trated and 3 c.c. of decimal sodium-chloride solution ; this makes
altogether 100*3 of concentrated ; then

1-002 : 1*000 :: 100*3 : x

x = 100*0998

We may without scruple put 100-1 for this number. We now

* The pipette, having been filled above the mark, should be fixed in a support,
before the excess is allowed to run out, otherwise the measurings will not be suffi-
ciently accurate.

115.] SILVER. 347

know that 100*1 c.c. of the concentrated solution of sodium
chloride,* measured at 16, exactly precipitates 1 grin, of silver.
This relationship serves as the foundation of the calculation in
actual assaying, and must be re-examined whenever there is reason
to imagine that the strength of the sodium chloride solution may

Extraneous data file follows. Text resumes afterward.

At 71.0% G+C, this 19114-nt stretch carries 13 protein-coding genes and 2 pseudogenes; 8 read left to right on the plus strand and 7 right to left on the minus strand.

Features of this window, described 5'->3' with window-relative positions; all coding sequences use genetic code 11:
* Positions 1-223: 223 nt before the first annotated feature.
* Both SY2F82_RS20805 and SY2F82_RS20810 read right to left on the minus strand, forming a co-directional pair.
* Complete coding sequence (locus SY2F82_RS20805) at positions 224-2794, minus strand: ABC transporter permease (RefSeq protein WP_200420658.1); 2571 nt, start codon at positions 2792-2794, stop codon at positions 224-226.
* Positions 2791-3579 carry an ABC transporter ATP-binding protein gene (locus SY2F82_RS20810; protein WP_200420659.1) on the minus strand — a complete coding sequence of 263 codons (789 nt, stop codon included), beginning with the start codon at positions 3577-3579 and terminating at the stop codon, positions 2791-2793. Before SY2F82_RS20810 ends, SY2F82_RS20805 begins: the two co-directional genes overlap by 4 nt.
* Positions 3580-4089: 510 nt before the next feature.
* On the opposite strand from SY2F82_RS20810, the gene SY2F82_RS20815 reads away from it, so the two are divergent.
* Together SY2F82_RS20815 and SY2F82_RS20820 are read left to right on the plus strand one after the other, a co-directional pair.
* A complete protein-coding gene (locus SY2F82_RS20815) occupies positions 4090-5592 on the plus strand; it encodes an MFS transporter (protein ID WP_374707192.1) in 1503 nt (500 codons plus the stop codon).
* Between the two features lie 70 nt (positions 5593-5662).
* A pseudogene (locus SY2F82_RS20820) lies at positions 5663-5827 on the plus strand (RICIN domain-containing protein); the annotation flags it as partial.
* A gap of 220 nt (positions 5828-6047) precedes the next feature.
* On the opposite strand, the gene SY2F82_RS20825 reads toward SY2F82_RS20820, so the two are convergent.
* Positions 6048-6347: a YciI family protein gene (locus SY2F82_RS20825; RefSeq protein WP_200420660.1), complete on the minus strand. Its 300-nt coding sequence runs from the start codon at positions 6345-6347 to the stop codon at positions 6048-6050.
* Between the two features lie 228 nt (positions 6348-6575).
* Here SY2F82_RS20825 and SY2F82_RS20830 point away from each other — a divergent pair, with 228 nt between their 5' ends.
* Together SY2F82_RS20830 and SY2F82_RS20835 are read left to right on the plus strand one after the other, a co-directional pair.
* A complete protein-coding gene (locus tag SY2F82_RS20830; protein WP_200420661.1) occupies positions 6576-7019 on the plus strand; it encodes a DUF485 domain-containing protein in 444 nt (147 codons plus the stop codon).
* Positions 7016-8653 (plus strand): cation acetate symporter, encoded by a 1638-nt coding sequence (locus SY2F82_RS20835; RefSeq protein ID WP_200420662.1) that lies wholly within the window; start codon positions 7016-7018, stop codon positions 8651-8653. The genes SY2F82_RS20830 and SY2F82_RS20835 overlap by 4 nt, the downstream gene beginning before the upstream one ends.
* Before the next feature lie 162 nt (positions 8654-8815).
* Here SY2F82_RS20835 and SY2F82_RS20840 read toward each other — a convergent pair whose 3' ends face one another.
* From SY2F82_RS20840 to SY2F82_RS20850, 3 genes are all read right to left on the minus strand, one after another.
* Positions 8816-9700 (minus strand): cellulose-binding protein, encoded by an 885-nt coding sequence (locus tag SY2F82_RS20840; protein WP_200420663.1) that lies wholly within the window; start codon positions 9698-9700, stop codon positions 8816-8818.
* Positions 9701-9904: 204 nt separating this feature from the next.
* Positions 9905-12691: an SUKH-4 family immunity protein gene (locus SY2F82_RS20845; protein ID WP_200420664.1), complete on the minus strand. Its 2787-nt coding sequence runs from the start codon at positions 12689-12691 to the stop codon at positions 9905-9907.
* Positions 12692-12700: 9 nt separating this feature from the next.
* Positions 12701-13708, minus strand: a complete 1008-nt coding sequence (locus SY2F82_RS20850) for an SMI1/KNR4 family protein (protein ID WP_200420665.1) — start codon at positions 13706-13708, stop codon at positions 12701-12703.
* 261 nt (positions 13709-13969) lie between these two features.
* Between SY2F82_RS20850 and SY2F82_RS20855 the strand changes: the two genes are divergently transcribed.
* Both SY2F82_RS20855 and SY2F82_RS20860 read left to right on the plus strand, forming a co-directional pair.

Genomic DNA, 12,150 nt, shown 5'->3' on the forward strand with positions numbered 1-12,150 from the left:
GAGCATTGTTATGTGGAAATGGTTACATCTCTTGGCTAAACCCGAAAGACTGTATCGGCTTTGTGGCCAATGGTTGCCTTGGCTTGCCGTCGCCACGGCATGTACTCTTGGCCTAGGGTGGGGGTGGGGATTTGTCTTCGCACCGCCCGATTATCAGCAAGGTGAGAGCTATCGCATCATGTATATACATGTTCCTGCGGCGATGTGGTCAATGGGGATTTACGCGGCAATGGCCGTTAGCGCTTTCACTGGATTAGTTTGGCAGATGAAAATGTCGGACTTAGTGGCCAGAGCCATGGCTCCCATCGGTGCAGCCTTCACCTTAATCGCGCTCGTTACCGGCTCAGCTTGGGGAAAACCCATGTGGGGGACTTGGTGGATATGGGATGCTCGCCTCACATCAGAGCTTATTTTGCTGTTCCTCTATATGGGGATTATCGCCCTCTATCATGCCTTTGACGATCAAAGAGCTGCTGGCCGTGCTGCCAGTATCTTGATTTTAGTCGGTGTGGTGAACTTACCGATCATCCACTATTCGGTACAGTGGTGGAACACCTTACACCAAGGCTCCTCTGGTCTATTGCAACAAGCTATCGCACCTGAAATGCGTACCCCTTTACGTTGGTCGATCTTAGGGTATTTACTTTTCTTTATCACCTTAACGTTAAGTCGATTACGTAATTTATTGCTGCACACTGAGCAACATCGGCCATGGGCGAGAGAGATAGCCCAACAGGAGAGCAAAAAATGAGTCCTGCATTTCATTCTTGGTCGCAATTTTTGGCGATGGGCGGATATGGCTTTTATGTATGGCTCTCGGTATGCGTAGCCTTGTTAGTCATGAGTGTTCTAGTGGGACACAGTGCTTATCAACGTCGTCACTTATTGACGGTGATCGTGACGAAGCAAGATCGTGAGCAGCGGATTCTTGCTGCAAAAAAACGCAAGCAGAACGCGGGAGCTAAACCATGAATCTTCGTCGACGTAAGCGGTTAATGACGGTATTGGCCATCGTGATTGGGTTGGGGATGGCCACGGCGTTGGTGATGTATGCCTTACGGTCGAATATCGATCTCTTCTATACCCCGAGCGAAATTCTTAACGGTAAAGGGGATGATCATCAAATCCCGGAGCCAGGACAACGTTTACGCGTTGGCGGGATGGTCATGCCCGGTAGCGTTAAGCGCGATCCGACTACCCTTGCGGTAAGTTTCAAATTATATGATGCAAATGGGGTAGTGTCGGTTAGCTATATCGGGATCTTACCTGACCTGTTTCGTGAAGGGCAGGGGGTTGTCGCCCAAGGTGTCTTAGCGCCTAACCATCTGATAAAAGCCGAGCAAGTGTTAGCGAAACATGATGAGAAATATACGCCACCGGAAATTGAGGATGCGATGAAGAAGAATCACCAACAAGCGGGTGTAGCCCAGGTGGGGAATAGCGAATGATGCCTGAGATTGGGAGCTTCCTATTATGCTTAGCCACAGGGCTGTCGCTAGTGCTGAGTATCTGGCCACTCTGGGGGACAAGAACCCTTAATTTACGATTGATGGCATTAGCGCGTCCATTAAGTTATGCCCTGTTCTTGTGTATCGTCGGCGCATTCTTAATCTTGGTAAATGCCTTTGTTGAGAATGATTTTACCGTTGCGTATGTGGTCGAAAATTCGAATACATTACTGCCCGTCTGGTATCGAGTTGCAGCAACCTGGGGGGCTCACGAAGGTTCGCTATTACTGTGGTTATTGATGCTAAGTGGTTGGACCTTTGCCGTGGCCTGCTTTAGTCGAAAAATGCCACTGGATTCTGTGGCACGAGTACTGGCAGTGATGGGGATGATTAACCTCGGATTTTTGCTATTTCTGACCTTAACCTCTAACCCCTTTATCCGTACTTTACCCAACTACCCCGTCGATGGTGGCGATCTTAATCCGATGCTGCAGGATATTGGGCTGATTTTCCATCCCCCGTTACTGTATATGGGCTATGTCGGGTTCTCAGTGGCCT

have altered.


"Weigh off so much as contains about 1 grm. of silver, or better,
a few mgrm. more ;* dissolve in a test-bottle in 5 to T c.c. nitric
acid, and proceed in all respects exactly as in a.

Suppose we had taken 1-116 grm. of the alloy, and in addition
to the 100 c.c. of concentrated sodium-chloride solution, had used
5 c.c. of the dilute (= 0'5 concentrated), how much silver would
the alloy contain ?

Presuming that we use the same sodium chloride solution
which served as our example in a, 100*1 c.c. of which = 1 grm.
silver, then

100-1 : 100-5 : : 1-000 : x

x = 1-003996 (say (1-004).

We may also arrive at the same result in the following manner :

NaCI Solution.
For the precipitation of the silver in the alloy

were used . . . ...... . . 100*5 c.c.

For 1 grm. silver are necessary . ..... 100*1 c.c,

Difference ....... 0*4 c.c.

There are, therefore, 4 mgrm. of silver present more than a grm.,
on the presumption that O'l of the concentrated sodium-chloride